July 19, 2010
Keane hangs 'em upNot in plans for Moose
By KEN WIEBE, QMI Agency
Mike Keane is hanging up the blades, but it's not because he lost his passion for the sport he loves.
Although he declined an interview request on Monday night, the three-time Stanley Cup winner confirmed to The Sun that he was informed he won’t be asked back for a sixth season with the Manitoba Moose.
Keane, who turned 43 in May, had been training to play another season for his hometown team in Winnipeg but he found out Monday that he’s not in the plans for 2010-11.
Rather than pursue a coaching job or try to catch on elsewhere, Keane plans on spending more time with his family, including wife Tammy, son Jackson and daughter Olivia.
Keane doesn’t plan on holding a press conference to announce his retirement either — that’s not his style — and he’s not planning to speak about the subject to the media anytime soon.
The Moose also declined comment but are expected to make general manager Craig Heisinger available to answer questions on Tuesday.
The fact the Moose aren’t bringing Keane back is a tad confusing, considering the captain is coming off his best statistical season (nine goals, 31 points in 75 games) since returning to the American Hockey League in 2005-06.
But at his year-end meeting with reporters, Heisinger raised eyebrows when he responded to a question about Keane’s future with the club by saying it would be up to the club and not Keane.
Going into previous off-seasons, Heisinger had always deferred to Keane, going so far to say that the best chance the Moose had to win a championship was when Keane was still in the lineup.
One theory out there suggests the parent club, the Vancouver Canucks, didn’t want to have Keane back for another season but others believe the Moose just felt it was time to move on.
Regardless of the reason, there’s an awfully big void to fill in the Moose locker-room this fall.
“I’m baffled a little bit that you wouldn’t want that guy around on a regular basis or to have him in your lineup,” said former Moose forward Lee Goren. “When you think of Keaner, you think of longevity. You watch him in his first year until now and he’s still the same player and he still does the same things. He did it in the AHL and he did it in the NHL. He was the hardest working guy in the minors still, at 43. He’s one of the most amazing leaders I’ve ever played with. He held everybody accountable. The things that he’s done and the intangibles he has are amazing. ”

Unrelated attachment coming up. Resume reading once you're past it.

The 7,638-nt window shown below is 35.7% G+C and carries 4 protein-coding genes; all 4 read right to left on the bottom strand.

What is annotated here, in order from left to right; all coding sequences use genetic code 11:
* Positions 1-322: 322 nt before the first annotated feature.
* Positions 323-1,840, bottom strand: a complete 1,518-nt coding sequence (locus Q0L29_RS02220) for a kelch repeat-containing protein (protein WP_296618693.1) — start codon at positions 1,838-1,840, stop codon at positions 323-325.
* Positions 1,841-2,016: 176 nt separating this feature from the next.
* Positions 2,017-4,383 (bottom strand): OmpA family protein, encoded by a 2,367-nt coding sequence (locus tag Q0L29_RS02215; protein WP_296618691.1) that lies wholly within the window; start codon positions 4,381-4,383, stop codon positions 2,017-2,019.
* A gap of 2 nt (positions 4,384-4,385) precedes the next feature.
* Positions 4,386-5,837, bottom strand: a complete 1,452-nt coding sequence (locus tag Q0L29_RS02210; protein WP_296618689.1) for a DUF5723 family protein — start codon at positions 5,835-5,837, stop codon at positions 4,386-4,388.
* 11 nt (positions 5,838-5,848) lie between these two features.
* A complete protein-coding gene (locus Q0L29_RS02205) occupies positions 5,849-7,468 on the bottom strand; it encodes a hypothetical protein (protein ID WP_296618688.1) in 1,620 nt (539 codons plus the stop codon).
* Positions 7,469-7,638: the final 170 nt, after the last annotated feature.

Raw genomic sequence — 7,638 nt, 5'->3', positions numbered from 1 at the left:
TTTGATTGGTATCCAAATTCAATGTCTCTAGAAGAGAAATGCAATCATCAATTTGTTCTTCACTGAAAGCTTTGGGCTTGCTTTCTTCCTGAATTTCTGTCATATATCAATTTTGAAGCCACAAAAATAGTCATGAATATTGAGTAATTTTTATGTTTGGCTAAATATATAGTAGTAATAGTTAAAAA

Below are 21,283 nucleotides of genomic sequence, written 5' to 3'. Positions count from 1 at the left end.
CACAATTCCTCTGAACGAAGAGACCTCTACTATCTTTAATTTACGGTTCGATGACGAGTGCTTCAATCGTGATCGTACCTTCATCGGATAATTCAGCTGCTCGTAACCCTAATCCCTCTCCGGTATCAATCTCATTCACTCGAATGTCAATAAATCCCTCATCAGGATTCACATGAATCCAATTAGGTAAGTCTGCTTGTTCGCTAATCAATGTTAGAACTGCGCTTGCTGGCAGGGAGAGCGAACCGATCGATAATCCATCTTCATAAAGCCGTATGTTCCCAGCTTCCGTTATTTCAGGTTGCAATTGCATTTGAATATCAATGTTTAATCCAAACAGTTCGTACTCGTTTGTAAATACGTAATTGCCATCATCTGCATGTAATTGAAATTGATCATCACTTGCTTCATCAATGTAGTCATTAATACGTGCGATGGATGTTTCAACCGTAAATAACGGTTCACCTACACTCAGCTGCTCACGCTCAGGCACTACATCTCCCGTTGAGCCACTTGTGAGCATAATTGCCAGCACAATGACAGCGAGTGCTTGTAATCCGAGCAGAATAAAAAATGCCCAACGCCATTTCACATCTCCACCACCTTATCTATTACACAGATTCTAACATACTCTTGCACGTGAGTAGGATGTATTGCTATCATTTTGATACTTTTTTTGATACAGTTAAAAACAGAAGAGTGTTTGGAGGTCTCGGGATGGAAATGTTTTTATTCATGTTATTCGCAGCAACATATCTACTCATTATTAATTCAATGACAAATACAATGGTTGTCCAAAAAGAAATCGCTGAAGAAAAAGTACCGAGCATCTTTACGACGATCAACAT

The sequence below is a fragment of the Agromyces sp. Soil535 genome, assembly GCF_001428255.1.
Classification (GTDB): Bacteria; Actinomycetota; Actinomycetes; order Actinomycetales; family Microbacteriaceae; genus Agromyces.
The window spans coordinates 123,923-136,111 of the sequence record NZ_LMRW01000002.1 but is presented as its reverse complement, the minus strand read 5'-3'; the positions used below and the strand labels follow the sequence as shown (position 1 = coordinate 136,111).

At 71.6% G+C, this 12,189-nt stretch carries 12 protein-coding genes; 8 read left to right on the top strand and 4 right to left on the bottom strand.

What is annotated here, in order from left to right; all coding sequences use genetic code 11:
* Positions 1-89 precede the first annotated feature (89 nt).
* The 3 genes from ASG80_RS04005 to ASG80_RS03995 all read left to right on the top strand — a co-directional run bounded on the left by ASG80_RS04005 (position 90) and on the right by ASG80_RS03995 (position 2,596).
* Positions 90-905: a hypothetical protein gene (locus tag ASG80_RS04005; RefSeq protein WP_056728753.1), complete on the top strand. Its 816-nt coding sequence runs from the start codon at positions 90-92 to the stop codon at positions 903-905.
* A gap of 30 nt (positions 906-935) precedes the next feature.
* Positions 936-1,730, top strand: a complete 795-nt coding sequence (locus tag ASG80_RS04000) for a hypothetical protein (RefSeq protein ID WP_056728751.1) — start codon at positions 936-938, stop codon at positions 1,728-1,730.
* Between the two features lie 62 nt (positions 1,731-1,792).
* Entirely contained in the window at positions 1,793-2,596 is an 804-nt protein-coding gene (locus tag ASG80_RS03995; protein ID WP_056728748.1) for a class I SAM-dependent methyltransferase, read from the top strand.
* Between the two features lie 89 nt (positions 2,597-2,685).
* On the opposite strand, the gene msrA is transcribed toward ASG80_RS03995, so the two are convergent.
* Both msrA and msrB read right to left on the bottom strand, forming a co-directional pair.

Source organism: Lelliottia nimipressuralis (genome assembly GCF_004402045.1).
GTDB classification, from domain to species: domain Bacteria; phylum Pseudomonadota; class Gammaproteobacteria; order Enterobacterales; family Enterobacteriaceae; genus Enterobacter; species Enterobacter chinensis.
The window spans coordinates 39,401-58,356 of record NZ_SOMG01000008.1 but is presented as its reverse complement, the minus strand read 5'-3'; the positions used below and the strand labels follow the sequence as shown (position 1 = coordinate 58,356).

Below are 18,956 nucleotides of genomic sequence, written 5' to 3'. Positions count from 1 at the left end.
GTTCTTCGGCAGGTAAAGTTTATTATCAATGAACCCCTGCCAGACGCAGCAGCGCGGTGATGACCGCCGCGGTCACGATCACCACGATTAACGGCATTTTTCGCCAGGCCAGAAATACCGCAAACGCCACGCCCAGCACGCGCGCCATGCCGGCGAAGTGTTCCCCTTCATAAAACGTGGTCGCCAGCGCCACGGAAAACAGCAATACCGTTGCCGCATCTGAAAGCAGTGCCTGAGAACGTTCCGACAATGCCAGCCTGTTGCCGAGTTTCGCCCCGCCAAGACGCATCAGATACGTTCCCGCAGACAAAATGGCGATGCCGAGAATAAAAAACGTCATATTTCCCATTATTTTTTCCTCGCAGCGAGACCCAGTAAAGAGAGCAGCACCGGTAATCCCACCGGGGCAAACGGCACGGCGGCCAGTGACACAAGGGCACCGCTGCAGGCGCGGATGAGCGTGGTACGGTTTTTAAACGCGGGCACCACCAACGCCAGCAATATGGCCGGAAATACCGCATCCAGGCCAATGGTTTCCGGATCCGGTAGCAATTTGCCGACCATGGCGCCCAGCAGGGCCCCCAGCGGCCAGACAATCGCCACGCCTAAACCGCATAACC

In 16 NHL seasons, Keane (who was undrafted but signed as a free agent by the Montreal Canadiens) appeared in 1,161 regular season games and another 220 during the Stanley Cup playoffs and was always known as a gritty player who came up big when the stakes were high.
When news on Keane’s imminent retirement began to spread on Monday, the tributes were coming in fast and furious.
“Keaner is a legend in Manitoba, he’s done it all,” said Washington Capitals forward Eric Fehr. “He’s won (Stanley) Cups with three different teams and he’s one of the hardest working guys I’ve ever met. It’s very rare to see a guy work as hard as he does. You can tell by the way that he plays that he enjoys winning.”
“Kudos to him having won three Stanley Cups and coming back and playing for the Moose for his home team, it was pretty neat to see,” added Columbus Blue Jackets forward Andrew Murray. “He was one of those guys I had looked up to and had watched on TV. To play that long you have to have a good work ethic and skating with him in the summer, you can see that right away. He’s one of those guys that you would love to have on your team. He sets the tone for the rest of the guys.”
Keane’s impact on the Moose franchise and the community he lives in was far-reaching.
“First of all, he’s the consummate team player and he makes everyone around him better,” said Brad Berry, a former Moose assistant coach who was recently named assistant coach of the Blue Jackets. “He’s a student of the game and he hates to lose. He plays the way it should be and had the ultimate passion. He brings instant credibility. He brought out the best in everybody to play hard every night because that’s the way he played.
“The game has been good to him, but also he’s been good to the game. I can’t think of how many guys he’s made an impact on, not only players but coaches. I know he made an impact on me when I was here.”